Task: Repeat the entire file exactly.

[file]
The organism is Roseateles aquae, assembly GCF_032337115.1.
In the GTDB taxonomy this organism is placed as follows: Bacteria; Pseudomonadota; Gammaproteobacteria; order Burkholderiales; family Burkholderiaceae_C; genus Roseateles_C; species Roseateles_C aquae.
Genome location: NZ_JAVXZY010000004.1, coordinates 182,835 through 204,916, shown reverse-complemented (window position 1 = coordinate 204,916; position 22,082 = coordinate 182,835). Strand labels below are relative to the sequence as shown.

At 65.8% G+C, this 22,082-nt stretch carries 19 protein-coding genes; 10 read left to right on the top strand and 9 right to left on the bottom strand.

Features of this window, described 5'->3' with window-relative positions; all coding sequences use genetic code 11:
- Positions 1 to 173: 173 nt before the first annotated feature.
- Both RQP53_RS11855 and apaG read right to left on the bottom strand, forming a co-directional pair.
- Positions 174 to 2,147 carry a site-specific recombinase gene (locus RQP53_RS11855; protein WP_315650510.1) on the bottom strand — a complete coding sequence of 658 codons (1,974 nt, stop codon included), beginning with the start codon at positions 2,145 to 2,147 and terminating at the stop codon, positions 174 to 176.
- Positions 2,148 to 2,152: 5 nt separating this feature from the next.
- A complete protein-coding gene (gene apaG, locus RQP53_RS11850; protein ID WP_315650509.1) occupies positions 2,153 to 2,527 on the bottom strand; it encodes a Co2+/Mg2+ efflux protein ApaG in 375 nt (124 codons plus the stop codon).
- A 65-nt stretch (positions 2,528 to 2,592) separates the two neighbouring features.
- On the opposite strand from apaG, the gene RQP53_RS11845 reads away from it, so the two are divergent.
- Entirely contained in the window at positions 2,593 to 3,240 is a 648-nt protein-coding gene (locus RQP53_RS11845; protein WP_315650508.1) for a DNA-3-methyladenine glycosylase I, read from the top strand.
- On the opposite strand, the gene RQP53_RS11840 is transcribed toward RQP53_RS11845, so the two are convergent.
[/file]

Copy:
The organism is Roseateles aquae, assembly GCF_032337115.1.
In the GTDB taxonomy this organism is placed as follows: Bacteria; Pseudomonadota; Gammaproteobacteria; order Burkholderiales; family Burkholderiaceae_C; genus Roseateles_C; species Roseateles_C aquae.
Genome location: NZ_JAVXZY010000004.1, coordinates 182,835 through 204,916, shown reverse-complemented (window position 1 = coordinate 204,916; position 22,082 = coordinate 182,835). Strand labels below are relative to the sequence as shown.

At 65.8% G+C, this 22,082-nt stretch carries 19 protein-coding genes; 10 read left to right on the top strand and 9 right to left on the bottom strand.

Features of this window, described 5'->3' with window-relative positions; all coding sequences use genetic code 11:
- Positions 1 to 173: 173 nt before the first annotated feature.
- Both RQP53_RS11855 and apaG read right to left on the bottom strand, forming a co-directional pair.
- Positions 174 to 2,147 carry a site-specific recombinase gene (locus RQP53_RS11855; protein WP_315650510.1) on the bottom strand — a complete coding sequence of 658 codons (1,974 nt, stop codon included), beginning with the start codon at positions 2,145 to 2,147 and terminating at the stop codon, positions 174 to 176.
- Positions 2,148 to 2,152: 5 nt separating this feature from the next.
- A complete protein-coding gene (gene apaG, locus RQP53_RS11850; protein ID WP_315650509.1) occupies positions 2,153 to 2,527 on the bottom strand; it encodes a Co2+/Mg2+ efflux protein ApaG in 375 nt (124 codons plus the stop codon).
- A 65-nt stretch (positions 2,528 to 2,592) separates the two neighbouring features.
- On the opposite strand from apaG, the gene RQP53_RS11845 reads away from it, so the two are divergent.
- Entirely contained in the window at positions 2,593 to 3,240 is a 648-nt protein-coding gene (locus RQP53_RS11845; protein WP_315650508.1) for a DNA-3-methyladenine glycosylase I, read from the top strand.
- On the opposite strand, the gene RQP53_RS11840 is transcribed toward RQP53_RS11845, so the two are convergent.